(BENJAMIN, Walter.) SCHOLEM, Gerhard.
Amtliches Lehrgedicht der Philosophischen Fakulät der Haupt-und-Staats-Universitüt Muri.
[Official Didactic Poem of the Philosophical Faculty of the University of Muri.]
The first procurable edition, number 18 of 250 numbered copies published on 10 March 1928; the first edition was produced in only one copy (“in einem Exemplar”) on 15 July 1918. “Despite the workload that confined him to his desk, [Benjamin] made occasional forays into Berlin’s intellectual life. Scholem’s brother Erich invited him to the festive annual dinner for the Berlin circle of bibliophiles. The guests were presented with copies of a remarkable little book called Amtliches Lehrgedicht der Philosophischen Fakulät der Haupt-und-Staats-Universitüt Muri (Official Didactic Poem of the Philosophical Faculty of the University of Muri), whose author was Gershom Scholem, the ‘Beadle of the Department of the Philosophy of Religion’ and whose dedicatee was ‘His Magnificence Walter Benjamin, Rector of the University of Muri.’ The two friends had completed this compendium of their jokes and academic satires while they were living in the Swiss village of Muri in 1918; Scholem’s brother now produced a private edition of 250 copies” (Eiland & Jennings, Walter Benjamin: A Critical Life, Harvard 2014, p. 306). Arthur Scholem, Gerhard’s father – a printer in Berlin – was responsible for seeing the book through the press and in terms of design he certainly pulled out the stops: choosing a type designed by Hermann Berthold and initial letters from the Trennert type foundry in Altona.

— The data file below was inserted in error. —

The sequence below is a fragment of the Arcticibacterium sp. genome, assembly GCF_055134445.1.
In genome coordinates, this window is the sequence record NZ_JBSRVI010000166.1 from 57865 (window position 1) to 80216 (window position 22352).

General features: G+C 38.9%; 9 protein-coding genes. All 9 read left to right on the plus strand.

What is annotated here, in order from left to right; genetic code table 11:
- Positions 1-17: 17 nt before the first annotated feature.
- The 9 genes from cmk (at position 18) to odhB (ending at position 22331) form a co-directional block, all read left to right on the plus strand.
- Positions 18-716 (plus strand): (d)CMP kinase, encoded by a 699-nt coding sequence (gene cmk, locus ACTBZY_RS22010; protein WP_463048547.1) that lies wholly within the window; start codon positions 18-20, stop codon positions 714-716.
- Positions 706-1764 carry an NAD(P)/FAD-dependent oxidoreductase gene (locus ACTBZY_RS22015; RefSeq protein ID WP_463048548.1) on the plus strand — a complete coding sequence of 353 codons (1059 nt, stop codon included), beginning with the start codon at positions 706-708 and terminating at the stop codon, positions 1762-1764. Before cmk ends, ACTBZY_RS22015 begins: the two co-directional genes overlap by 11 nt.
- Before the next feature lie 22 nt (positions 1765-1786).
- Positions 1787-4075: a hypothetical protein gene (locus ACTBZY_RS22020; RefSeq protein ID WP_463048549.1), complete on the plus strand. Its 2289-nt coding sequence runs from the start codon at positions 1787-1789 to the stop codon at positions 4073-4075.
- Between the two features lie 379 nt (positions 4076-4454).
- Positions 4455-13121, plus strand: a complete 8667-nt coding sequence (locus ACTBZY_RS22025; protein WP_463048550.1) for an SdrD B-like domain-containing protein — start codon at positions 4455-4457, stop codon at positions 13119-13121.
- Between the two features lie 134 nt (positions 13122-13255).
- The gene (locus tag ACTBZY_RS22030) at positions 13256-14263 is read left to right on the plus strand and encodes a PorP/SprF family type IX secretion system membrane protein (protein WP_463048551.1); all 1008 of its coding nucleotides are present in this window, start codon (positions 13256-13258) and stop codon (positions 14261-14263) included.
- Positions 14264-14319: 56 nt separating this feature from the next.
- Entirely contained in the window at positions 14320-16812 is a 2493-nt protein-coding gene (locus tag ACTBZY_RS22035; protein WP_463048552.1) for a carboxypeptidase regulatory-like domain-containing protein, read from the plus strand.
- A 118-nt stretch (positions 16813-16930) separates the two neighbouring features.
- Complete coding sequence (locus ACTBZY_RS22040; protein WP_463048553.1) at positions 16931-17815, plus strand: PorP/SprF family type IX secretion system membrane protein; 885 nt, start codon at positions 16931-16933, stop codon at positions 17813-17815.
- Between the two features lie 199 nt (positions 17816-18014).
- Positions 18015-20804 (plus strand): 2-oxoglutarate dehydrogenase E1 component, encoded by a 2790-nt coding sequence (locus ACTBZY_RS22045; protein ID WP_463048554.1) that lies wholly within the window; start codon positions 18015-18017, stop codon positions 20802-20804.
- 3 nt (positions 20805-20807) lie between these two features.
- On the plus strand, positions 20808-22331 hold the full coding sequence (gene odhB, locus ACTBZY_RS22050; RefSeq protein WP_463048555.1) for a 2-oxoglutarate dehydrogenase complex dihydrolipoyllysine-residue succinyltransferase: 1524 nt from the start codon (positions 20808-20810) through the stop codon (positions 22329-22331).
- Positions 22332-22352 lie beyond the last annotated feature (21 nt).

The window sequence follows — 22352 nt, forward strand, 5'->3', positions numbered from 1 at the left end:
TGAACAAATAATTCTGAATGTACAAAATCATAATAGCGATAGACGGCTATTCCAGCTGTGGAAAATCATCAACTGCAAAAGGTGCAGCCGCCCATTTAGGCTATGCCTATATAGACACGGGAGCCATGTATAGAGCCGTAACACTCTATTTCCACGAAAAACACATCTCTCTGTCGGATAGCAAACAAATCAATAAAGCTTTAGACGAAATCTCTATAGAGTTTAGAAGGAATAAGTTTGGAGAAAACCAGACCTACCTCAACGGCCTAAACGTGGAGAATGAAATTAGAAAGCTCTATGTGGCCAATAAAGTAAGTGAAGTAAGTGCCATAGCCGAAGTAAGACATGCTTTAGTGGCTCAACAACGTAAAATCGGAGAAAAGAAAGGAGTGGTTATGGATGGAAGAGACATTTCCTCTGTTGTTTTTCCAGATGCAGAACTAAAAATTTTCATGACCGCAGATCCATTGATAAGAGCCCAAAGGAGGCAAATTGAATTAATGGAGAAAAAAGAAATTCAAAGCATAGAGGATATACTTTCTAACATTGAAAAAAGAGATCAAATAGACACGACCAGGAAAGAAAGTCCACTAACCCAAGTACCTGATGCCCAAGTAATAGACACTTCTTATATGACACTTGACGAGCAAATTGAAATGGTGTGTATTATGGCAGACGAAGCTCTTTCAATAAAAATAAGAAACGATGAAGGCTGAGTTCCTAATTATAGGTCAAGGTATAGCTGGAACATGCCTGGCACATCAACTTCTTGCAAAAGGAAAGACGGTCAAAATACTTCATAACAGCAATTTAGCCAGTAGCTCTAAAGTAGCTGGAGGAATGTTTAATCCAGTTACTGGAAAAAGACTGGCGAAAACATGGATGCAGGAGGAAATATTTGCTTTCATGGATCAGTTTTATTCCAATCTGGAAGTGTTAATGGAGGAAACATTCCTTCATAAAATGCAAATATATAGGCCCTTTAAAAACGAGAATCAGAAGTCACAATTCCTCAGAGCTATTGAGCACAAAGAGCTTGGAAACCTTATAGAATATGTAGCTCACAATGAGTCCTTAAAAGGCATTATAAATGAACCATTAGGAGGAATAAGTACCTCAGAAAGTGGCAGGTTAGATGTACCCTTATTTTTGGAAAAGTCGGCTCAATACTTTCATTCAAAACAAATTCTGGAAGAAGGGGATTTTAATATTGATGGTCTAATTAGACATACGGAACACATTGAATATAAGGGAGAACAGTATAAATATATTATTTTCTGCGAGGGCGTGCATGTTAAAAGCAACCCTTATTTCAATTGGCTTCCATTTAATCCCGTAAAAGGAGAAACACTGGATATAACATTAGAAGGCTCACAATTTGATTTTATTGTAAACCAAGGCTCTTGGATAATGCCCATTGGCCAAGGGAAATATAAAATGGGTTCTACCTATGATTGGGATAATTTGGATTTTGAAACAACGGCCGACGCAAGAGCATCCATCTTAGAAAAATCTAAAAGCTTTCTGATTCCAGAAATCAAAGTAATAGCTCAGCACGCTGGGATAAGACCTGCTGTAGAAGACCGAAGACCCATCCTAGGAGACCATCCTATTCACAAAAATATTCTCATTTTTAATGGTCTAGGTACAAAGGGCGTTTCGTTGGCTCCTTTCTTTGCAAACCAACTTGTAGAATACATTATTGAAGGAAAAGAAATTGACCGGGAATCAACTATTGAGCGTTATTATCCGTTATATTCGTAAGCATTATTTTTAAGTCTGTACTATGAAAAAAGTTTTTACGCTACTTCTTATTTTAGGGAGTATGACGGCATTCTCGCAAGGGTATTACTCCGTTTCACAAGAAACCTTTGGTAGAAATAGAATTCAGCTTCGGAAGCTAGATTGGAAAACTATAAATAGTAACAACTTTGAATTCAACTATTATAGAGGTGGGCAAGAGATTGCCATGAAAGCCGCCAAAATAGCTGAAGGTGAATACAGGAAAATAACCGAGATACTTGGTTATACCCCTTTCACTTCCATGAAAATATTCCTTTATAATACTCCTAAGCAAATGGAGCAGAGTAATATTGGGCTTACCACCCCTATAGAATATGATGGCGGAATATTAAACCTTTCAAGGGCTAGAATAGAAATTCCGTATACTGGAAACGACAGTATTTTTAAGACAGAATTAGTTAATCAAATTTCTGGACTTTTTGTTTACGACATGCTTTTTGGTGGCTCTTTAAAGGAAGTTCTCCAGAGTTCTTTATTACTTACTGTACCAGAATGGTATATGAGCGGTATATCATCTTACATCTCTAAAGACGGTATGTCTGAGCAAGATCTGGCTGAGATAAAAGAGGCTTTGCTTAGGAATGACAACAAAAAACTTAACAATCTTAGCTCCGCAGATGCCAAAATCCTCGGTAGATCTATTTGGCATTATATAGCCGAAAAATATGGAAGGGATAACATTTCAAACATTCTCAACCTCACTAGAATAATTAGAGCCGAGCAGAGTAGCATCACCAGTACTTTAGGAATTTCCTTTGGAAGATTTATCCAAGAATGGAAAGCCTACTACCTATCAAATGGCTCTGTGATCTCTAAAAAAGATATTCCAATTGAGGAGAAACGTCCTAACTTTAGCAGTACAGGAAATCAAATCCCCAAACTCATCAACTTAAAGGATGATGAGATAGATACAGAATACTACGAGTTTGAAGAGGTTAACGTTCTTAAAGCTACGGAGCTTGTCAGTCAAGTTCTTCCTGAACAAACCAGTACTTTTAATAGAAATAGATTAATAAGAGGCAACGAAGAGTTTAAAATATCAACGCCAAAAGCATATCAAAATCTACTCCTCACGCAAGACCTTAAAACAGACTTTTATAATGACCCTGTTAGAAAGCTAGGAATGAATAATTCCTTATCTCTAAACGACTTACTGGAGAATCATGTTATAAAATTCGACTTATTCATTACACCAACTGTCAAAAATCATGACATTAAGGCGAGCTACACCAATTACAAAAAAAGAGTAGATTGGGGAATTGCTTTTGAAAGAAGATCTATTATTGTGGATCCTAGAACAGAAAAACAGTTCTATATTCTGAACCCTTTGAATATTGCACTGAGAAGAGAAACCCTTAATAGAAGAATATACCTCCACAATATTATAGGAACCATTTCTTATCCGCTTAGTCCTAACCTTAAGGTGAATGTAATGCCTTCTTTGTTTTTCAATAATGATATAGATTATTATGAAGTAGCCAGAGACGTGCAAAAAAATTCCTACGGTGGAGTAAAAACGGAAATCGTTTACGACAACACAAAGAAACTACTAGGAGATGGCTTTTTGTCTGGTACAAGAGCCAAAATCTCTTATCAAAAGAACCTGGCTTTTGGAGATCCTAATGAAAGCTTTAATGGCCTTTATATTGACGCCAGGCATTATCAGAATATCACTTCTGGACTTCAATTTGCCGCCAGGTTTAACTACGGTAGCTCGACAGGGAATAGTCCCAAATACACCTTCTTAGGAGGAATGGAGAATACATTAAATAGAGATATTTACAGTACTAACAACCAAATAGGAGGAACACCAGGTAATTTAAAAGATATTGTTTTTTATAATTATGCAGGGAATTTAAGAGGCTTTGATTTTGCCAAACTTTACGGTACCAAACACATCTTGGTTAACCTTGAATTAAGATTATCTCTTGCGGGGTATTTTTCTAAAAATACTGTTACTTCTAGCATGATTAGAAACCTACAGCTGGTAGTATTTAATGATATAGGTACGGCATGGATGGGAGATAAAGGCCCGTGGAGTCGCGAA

Octavo, each leaf a doubled-over sheet. Original pale brown wrappers printed in black, perfect bound with black yarn ties. Housed in a custom-made black cloth chemise in a plush-lined black cloth solander box. Decorative initials printed in dark blue. Wrappers browned, some creases and chips, dampstain to periphery of wrappers (not affecting contents) but overall a very good copy.
Bibliography: Benjamin Briefe 1955, I, 201.Don't understand our descriptions? Try reading our Glossary